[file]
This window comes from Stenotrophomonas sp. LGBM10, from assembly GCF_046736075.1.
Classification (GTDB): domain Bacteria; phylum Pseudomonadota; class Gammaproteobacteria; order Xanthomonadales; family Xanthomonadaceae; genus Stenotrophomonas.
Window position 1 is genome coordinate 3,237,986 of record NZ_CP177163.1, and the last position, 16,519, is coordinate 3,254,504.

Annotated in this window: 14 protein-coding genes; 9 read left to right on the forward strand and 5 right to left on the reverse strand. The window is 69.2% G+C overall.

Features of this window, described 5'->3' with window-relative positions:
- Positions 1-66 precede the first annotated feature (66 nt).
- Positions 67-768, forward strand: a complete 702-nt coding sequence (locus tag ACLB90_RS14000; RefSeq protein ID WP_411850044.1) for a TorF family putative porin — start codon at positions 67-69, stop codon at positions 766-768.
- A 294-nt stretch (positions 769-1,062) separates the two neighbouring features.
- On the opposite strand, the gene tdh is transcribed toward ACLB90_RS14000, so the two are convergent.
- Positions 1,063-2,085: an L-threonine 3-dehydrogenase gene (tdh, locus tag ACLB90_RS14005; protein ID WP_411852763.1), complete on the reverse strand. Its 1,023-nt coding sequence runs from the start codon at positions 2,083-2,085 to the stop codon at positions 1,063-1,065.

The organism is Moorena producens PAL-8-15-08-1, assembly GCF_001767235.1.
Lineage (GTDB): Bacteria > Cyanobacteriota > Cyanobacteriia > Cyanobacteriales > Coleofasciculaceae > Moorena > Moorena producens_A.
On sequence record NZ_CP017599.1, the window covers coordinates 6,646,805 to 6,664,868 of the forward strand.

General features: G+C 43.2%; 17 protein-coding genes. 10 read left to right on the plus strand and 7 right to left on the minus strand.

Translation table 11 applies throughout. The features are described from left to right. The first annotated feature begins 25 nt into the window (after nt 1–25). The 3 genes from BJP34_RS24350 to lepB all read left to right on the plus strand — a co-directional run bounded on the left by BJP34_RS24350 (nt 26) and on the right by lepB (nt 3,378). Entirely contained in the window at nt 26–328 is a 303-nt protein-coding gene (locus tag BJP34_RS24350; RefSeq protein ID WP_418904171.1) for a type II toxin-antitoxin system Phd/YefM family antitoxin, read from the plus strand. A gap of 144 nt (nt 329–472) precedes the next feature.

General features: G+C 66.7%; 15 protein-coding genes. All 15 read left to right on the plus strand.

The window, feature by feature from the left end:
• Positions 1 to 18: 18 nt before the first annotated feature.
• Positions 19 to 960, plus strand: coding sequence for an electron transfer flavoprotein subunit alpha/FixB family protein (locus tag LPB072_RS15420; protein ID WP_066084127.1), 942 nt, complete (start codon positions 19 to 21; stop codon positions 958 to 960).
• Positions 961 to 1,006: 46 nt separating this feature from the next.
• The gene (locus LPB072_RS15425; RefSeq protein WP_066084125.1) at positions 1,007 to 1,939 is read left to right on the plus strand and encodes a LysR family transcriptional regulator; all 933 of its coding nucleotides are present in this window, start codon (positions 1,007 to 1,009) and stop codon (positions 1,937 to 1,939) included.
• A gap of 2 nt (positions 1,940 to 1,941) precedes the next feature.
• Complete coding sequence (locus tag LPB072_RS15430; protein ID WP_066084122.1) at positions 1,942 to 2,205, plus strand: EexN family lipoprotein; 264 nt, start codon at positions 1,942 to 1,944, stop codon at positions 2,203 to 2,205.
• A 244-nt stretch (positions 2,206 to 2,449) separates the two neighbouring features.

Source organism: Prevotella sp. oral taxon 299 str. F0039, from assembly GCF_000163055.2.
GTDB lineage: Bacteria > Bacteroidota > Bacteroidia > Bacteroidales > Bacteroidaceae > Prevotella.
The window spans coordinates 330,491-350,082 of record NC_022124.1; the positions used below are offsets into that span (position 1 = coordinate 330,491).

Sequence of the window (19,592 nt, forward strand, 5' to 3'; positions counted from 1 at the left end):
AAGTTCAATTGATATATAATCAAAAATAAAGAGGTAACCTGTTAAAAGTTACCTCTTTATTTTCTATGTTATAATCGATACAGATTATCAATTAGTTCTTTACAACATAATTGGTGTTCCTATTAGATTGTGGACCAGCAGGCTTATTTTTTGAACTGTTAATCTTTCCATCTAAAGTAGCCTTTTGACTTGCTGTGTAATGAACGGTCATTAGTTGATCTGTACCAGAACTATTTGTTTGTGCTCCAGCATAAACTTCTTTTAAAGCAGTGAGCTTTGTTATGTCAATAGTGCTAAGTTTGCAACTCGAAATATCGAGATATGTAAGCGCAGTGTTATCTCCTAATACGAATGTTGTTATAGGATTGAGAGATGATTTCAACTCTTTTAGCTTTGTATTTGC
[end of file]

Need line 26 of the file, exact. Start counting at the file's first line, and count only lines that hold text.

GTDB lineage: Bacteria > Bacteroidota > Bacteroidia > Bacteroidales > Bacteroidaceae > Prevotella.